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Parasite-host ecology: the limited impacts of an intimate enemy on host microbiomes.
Clements CS Burns AS, Stewart FJ, Hay ME. 2020. Animal Microbiome. In press.
Background: Impacts of biotic stressors, such as consumers, on coral microbiomes have gained attention as corals decline worldwide. Corallivore feeding can alter coral microbiomes in ways that contribute to dysbiosis, but feeding strategies are diverse – complicating generalizations about the nature of consumer impacts on coral microbiomes.
Results: In field experiments, feeding by Coralliophila violacea, a parasitic snail that suppresses coral growth, altered the microbiome of its host, Porites cylindrica, but these impacts were spatially constrained. Alterations in microbial community composition and variability were largely restricted to snail feeding scars; basal or distal areas ~1.5 cm or 6-8 cm away, respectively, were largely unaltered. Feeding scars were enriched in taxa common to stressed corals (e.g. Flavobacteriaceae, Rhodobacteraceae) and depauperate in putative beneficial symbionts (e.g. Endozoicomonadaceae) compared to locations that lacked feeding.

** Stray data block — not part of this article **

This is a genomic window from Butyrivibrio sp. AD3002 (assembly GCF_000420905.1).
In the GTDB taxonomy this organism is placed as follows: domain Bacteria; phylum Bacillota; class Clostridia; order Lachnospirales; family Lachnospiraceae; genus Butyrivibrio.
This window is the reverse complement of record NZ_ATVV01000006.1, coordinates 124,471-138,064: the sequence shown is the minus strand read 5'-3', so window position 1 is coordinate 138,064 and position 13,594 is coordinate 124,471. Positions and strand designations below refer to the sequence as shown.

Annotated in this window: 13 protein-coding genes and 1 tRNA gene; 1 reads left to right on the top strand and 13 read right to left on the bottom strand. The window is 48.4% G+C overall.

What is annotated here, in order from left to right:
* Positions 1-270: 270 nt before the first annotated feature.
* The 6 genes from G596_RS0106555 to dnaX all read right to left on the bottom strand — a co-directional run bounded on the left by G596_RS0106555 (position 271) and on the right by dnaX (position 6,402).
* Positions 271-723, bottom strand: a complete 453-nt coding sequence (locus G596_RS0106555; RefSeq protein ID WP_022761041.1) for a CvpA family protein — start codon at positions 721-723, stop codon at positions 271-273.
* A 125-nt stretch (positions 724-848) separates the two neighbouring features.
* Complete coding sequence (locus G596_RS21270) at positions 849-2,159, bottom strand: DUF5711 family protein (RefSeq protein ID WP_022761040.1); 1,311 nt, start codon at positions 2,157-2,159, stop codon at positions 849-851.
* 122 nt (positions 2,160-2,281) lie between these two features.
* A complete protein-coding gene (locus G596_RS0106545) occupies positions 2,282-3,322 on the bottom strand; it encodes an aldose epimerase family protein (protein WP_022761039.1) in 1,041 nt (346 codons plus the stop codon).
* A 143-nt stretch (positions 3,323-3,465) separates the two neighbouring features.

Conclusions: Previous studies that assessed consumer impacts on coral microbiomes suggested that feeding disrupts microbial communities, potentially leading to dysbiosis, but those studies involved mobile corallivores that move across and among numerous individual hosts. Sedentary parasites like C. violacea that spend long intervals with individual hosts and are dependent on hosts for food and shelter may minimize damage to host microbiomes to assure continued host health and thus exploitation. More mobile consumers that forage across numerous hosts should not experience these constraints. Thus, stability or disruption of microbiomes on attacked corals may vary based on the foraging strategy of coral consumers.